Interference is terminology introduced in the series to denote a person who enters a video game universe. In the case of The Interference series, this term also translates to the 'self-insert' concept (a type of fanfiction where an author inserts themselves into the story, though not necessarily the canon universe or as the main character). The same word also refers to the event of entering the game world.
When an Interference begins, a person's heart connects with the world of a video game, generally at the beginning. Once the connection is made, the relevant display device glows immensely until the light fully encompasses the person.
During an Interference, part of their heart's light is used to construct the game's world to a high degree of accuracy - though not exact; when Alexander Karsath first interferes in Kingdom Hearts II, he discovers that the voices of the Hollow Bastion Restoration Committee are the same as the actors of the first game rather than their actual voices at that point, implying that a person can influence the details of the world they build on a very small scale. Despite this influence, a game world will retain its overall chronology, including future events in its timeline that have not been released at the time of the event. As building a world takes an excessive amount of light, the individual may be left with a large amount of darkness in their hearts.
Once the world-building is completed, the person is then transferred into the game world, and wake up at the section of the game their heart connected. After this point, an Interference is free to interact with the game's characters and settings in any way they wish.
Because of the extensive and draining requirements of normal Interferences, it is clear that a person needs to be in possession of an extremely strong heart in order to enter. However, of Interfering in a world that has previously been Interfered in, then the Interference need pay no light, as there is no need to reconstruct it.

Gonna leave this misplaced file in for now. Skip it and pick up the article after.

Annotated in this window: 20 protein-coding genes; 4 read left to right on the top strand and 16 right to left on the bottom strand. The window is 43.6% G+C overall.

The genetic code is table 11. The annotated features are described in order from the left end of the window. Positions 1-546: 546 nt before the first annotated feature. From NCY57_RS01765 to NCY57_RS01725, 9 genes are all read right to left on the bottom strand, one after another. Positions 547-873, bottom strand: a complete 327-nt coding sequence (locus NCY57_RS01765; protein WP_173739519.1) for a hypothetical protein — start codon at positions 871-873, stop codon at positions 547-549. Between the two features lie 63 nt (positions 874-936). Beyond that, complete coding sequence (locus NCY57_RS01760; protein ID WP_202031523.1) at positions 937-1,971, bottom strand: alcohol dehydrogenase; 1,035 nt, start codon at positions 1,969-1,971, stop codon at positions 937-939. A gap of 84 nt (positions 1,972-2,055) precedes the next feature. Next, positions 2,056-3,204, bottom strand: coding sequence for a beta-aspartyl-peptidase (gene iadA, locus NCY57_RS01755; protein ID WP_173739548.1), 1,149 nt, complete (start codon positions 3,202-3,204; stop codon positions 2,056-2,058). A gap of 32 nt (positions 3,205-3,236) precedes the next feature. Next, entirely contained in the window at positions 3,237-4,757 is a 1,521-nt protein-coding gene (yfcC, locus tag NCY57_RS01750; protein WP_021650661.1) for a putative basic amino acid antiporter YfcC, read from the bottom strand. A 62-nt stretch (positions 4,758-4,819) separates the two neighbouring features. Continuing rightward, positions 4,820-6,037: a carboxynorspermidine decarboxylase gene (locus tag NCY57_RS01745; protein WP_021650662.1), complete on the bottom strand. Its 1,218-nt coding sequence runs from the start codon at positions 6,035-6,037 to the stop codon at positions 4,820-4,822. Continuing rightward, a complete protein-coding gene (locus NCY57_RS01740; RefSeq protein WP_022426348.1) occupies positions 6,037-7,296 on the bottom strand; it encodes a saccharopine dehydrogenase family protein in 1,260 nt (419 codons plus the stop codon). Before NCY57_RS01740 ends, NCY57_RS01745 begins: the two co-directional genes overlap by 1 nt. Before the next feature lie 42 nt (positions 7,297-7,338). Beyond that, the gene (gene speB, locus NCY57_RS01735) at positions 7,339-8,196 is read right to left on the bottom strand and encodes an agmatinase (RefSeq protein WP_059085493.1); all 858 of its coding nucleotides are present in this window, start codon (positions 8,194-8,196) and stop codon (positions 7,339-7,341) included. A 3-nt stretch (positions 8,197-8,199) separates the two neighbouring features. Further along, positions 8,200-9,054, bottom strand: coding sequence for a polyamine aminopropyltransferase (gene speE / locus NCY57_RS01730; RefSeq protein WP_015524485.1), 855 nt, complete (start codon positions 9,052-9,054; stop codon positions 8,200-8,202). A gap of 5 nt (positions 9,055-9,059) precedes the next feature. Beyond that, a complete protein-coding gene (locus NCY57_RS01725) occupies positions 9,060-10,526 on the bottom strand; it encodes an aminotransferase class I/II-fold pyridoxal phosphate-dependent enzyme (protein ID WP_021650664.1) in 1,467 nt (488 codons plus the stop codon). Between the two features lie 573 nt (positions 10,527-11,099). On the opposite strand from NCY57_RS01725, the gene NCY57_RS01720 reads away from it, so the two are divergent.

Universal Failsafe LawEdit
During an Interference, the real world is subject to something that Joumae refers to as the Universal Failsafe Law. According to Joumae's description in The Interference, the world's time freezes to allow the Interference to make their journey and return without arousing the suspicion of non-Interferences. The effect also applies in reverse to game worlds - the world is frozen in relation to the time spent in it to allow reality time to 'catch up'.
During The Interference II, when Erica Karsath interferes with Fullmetal Alchemist 2: Curse of the Crimson Elixir, it is then revealed that items or persons that have entered the game worlds are not frozen with the rest of the real world while an Interference is taking place. The rest of the world takes on a greyscale look to indicate that it is frozen.
Another part of the apparent Failsafe Law makes itself evident at the end of The Interference III. When Alex returns Edward and Alphonse Elric to Amestris, it appears that no time has elapsed since Amestris was left. This may indicate that the Failsafe Law also applies internally, but this is not depicted entirely consistently. Whereas Edward and Alphonse leaving their world is demonstrated to stop time for Amestris in The Interference III, in The Interference IV, the worlds outside of Haven City un-freeze after the two-year prologue, with Even able to visit Haven nearly an entire year earlier through unknown methods. In Re:coded and Trials of Remembrance, the Kingdom Hearts universe is then shown to be moving normally, after the two-year time-freeze has ended and despite occupants of the Kingdom Hearts universe being in another world. (However, as the Kingdom Hearts universe technically serves as a hub for the rest of the universes, it may be that different rules apply to it.)